Rise in HTTPS Phishing Attacks and What It Means for Your Cyber Security

https phishing

Over this year alone there has been a huge push for websites to enable secure communications over the internet through the adoption of HTTPS. This has amounted in a not insignificant increase in the number of websites using HTTPS as, according to statistics from Let’s Encrypt, 65% of the webpages that were loaded by the Firefox web browser in November of 2017 used HTTPS, a substantial increase when compared to the 45% at the end of 2016. However, a recent spike in the number of phishing sites using the HTTPS protocol is showing how hackers are currently exploiting the recent raised awareness of HTTPS to their own advantage.

What is HTTPS Phishing?

HTTPS phishing is usually when hackers use these internet encryption protocols in the hopes of building trust with their potential victims. When hackers implement web encryption on their sites, users will often encounter trusted symbols such as the green padlock indicating that the site is secure. Hackers also know that it is very rare visitors will check the individual security certificates themselves as the majority would probably not know what to look for in order to adequately identify suspicious sites. The idea is that once an end user is reassured by the green padlock symbol or any other indication that the website is secure, they will have no issue giving up their valuable details such as personal or financial information.


HTTPS phishing differs from traditional, mass phishing attacks and spear-phishing attacks in that it primarily makes use of a user’s trust in a website they are visiting, rather than, for example, an email they are receiving. In mass phishing attacks, emails containing links to unsecure phishing sites are often sent to large numbers of email addresses at a time in the hope that a few will succeed in their objectives of luring people in. Spear-phishing attacks are usually personalized or tailored to a specific individual, organization, or enterprise. The results of these three kind of phishing attacks can often be potentially devastating to their victims.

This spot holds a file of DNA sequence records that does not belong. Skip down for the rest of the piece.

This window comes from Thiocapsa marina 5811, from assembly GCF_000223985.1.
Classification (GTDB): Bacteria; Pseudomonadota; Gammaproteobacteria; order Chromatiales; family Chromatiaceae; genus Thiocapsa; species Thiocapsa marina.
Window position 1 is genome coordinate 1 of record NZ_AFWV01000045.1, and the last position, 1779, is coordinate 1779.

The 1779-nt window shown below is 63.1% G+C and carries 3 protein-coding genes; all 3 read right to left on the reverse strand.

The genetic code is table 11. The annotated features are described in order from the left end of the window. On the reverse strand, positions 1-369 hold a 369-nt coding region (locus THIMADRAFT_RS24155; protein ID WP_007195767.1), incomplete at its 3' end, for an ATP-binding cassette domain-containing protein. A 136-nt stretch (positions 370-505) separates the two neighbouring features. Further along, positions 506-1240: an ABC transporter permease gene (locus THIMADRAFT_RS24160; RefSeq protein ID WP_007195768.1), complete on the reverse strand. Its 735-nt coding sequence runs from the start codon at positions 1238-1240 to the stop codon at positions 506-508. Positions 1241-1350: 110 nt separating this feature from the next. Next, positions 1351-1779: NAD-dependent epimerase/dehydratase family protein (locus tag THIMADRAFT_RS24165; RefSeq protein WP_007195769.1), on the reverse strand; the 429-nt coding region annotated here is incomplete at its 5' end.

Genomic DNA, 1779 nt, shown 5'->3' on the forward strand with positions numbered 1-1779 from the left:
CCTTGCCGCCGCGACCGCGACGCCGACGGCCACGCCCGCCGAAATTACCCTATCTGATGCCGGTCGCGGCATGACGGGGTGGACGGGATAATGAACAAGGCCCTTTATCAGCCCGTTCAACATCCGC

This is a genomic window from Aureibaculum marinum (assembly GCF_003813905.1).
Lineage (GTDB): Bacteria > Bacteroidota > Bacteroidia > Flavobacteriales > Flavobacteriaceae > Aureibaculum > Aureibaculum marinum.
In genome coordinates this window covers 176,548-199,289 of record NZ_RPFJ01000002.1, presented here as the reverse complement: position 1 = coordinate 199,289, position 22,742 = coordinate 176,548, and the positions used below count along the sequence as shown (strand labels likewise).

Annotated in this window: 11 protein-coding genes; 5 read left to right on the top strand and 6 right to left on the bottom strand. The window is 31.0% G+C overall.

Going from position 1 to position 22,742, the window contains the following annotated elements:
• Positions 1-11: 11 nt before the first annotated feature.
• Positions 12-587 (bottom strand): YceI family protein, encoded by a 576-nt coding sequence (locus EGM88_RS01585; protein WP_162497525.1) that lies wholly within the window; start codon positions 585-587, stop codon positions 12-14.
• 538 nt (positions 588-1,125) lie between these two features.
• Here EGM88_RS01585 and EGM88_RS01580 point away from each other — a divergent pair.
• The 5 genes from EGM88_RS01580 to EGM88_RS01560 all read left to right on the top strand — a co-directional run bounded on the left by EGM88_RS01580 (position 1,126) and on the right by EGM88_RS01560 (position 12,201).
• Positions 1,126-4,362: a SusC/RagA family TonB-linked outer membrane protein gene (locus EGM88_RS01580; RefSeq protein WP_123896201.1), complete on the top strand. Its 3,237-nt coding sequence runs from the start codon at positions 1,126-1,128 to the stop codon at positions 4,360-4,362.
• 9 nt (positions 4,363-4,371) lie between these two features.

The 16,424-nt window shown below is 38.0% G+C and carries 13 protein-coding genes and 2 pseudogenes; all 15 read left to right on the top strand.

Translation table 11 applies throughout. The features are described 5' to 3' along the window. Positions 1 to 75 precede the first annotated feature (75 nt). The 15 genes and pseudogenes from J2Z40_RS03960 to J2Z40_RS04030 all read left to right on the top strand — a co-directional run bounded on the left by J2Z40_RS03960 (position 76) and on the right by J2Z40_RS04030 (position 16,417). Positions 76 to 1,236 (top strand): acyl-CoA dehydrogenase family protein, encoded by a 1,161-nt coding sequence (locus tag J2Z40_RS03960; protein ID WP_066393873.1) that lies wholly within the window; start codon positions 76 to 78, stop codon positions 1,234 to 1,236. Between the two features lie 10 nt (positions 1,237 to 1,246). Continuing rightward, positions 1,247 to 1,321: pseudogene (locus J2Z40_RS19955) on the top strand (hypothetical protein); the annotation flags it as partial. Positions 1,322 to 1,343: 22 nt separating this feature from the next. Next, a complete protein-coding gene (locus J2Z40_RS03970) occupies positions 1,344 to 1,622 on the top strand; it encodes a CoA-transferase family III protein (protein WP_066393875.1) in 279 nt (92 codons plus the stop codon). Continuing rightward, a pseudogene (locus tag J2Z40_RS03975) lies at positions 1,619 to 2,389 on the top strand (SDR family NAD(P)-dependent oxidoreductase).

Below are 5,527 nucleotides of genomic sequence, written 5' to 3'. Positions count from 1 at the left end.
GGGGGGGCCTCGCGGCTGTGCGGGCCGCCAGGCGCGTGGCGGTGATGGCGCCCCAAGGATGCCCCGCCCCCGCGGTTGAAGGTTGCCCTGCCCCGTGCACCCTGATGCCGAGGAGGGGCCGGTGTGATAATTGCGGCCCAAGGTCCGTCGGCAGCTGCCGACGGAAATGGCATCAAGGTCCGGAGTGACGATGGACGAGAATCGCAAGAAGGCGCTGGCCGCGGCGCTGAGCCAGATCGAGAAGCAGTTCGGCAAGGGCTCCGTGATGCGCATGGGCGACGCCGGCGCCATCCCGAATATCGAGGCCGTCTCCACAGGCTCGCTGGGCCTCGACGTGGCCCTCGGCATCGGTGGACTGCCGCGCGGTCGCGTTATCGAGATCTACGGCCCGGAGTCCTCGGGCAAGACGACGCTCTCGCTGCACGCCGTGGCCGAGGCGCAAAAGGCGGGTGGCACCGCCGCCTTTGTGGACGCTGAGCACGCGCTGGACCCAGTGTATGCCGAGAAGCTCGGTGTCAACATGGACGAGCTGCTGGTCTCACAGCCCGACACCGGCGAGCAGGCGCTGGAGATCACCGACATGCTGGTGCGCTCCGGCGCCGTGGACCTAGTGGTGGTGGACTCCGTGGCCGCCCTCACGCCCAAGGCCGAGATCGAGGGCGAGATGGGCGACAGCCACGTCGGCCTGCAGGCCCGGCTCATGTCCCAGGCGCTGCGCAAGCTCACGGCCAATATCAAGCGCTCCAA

Why the Sudden Spike?

Interestingly, the increase in the number of HTTPS phishing sites has risen much faster than the global adoption of HTTPS among websites. According to Phish Labs, in the third quarter of 2017, nearly a quarter of all phishing sites were hosted on HTTPS domains**. There are several reasons that could explain why this could be the case and also demonstrate how the environment for these kinds of attacks has come to be so fertile. Firstly, and probably most obviously, is the fact that the more websites there are using HTTPS protocols, then naturally the number of phishing sites using HTTPS will also increase.

Secondly, the recent drive for HTTPS awareness has also inadvertently caused users to blindly accept and trust any website using HTTPS. The familiarity in seeing HTTPS in a web browser alongside the reassuring green padlock has seen users display alarming levels of trust in websites displaying these features, without necessarily knowing at all how trustworthy they actually are, or even if they’re a fraudulent imitation of a website. This trend has caused hackers to boost the number of HTTPS phishing sites in order to exploit this trust and, in fact, turn it against end users for their own gains.

Preventative Best Practices

In order to avoid HTTPS phishing incidents causing unnecessary and potentially damaging consequences, individuals, businesses, organizations, and enterprises can undertake several steps to boost their cyber security efforts and knowledge of the threats they face. Three of the most effective techniques and practices to teach and enforce are detailed below for consideration.


One of the best, yet still undervalued tools for fighting cyber threats such as HTTPS-based phishing attacks is educating staff and management about each threat and how best to avoid falling victim to them. As obvious as this may seem, some organization still do not have adequate cyber security education and training for all staff and it is this lack that will create situations and vulnerabilities that hackers depend on for the successful deployment of their schemes. Regular training and education sessions, twice a year, for example, can help to keep staff up-to-date on the threats they face and the latest trends to observe and watch out for when it comes to keeping safe and secure while online.


Alongside education and training, individuals and organizations can equip themselves with the latest technologies in assisting with spotting suspicious looking sites and security certificates. Many of these technologies now come with built-in databases of known phishing threats and can also alert and notify users when they come across suspicious sites or communications that could potentially be phishing attempts. Monitoring equipment can also detect successful phishing attempts and attempt to uncover the affected information or data as well as the origin of the attack(s).


Analytics software such as cognitive analytics systems and other such equipment are capable of discovering potentially hundreds of phishing sites a week. They do this by modeling the observed network then data watching for anomalies in the data. This allows analytics systems to spot and identify previously unknown phishing sites and notify users of these discoveries as well as updating any databases they are connected to or working in sync with.

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